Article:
I went to see Steven Spielberg’s movie Lincoln today and found it mostly wonderful. Near the beginning, we see a dramatization of one of Lincoln’s recurring dreams of being on a boat that is heading into the mist, a boat on which he is alone without means of navigation. He associated these dreams with coming events on the battlefield, in the fog of war. In the dream depicted in the movie, the boat is going faster than he finds comfortable, and when he shares the dream with his wife Mary, she tells him – after reflection – that it is not another dream about the war, but about his determination to push Congress to pass the Emancipation Amendment, his final and most lasting achievement.
This scene in the film is as true to history as the gritty and sometimes wildly entertaining depiction of the backroom dealings and outright bribery required to muster a two-thirds majority for the 13th amendment to the Constitution in the House of Representatives. Abraham Lincoln believed that all dreams have meaning, and found clues in his dreams. He maintained that the best dream interpreters are “children of nature”, ordinary people who are in touch with their instincts and feelings. After the premature death of his young son Willie,, Lincoln repeatedly dreamed of his son.
I wished that the film had left out Lincoln’s assassination, and simply ended when we see the President’s back as he leaves the White House for Ford’s Theater on the fatal night of April 14, 1855. Or that the scripting team had decided to end with Lincoln’s most famous dream, as they began with a lesser-known one.
Lincoln had a precognitive dream of his assassination, and I am inspired to recount that story here. The full story of that dream – of how it haunted Lincoln, and how he tried to get a second opinion on it, and finally failed, tragically, to heed the warning – is intriguing and instructive.
The original source is a memoir by Lincoln’s friend and aide Colonel Ward Hill Lamon, who heard him tell the dream. In Recollections of Abraham Lincoln Lamon recalls that Lincoln was “haunted” by a sinister dream that seemed “amazingly real” but said nothing until confronted by his wife Mary to explain his melancholy and “want of spirit.”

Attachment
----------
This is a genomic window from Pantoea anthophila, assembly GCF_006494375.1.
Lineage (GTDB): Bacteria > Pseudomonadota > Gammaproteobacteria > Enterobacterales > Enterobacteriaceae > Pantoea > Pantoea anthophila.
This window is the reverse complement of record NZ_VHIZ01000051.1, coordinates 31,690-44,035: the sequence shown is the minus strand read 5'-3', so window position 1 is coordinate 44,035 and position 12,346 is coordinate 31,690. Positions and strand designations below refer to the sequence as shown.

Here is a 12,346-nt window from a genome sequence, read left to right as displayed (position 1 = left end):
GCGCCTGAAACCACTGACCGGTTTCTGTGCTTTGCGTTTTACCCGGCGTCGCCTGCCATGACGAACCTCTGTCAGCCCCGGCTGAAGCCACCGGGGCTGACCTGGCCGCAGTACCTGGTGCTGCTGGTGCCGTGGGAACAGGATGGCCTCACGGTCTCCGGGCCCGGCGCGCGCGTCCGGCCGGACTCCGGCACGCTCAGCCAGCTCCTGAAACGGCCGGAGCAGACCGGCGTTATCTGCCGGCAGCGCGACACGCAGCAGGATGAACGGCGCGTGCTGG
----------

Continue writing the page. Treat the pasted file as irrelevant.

Lincoln began by talking about the Bible. “It is strange how much there is in the Bible about dreams….If we believe the Bible, we must accept the fact that in the old days God and His angels came to men in their sleep and made themselves known by dreams.”
Asked for his own views on dreams, Lincoln revealed that he was “haunted” by a dream form a few nights before – and that he had sought a second opinion on the dream, repeatedly, by opening his Bible at random and seeking a message in the text his eye fell upon. The first time he did this, he found himeself in Genesis 28, reading the story of Jacob’s Ladder, one of the great dream visions in the Bible. He tried again and again. “I turned to other passages and seemed to encounter a dream or vision wherever I looked.”
Clearly this gave him the sense that his own dream was a true dream, perhaps a prophetic one. This increased the grip of the dream on him, to the point where. Lincoln said, “the thing has got possession of me, and like Banquo’s ghost, it will not down.” At Mary’s prodding, he recounted the dream. There was first a deathly stillness around him. Then he heard the weeping of invisible mourners. He roamed the White House, trying to understand what was going on. The rooms were all brightly lit but he found no one until he entered the East Room and met with “a sickening surprise”. Soldiers stood guard over a corpse wrapped in funeral vestments on a catafalque. When Lincoln demanded, “Who is dead in the White House?” one of the soldiers replied, “The President – he was killed by an assassin!” A great howl of grief rose from mourners in the room.
Waking, Lincoln was unable to sleep for the rest of the night. Having told the dream, Lincoln announced that – despite his Bible discoveries and the depth of his feelings – it was “only a dream” and should be forgotten. But it stayed in his mind, and he tried to dismiss it by developing the idea that it could not be about his own assassination because – as he told Lamon – it was “some other fellow” that was killed.
Lincoln understood dreaming. He regarded true dreams and presentiments as natural, not supernatural, and extraordinary visions as the workings of “The Almighty Intelligence that governs the universe.” Yet he was unable to take action based on his dream to avoid the tragedy that it portended. To active dreamers, one of the “what ifs” of history is: what if President Lincoln, a gifted dreamer, had been able to go back inside his dream through the dream reentry technique to clarify exactly what was going on? Might he then have known how to escape his date with death?
Dream reentry, a core technique of Active Dreaming, is explained in several of my books, including The Three “Only” Things and Active Dreaming, with examples of how it has been used to clarify possible future events and change the future for the better.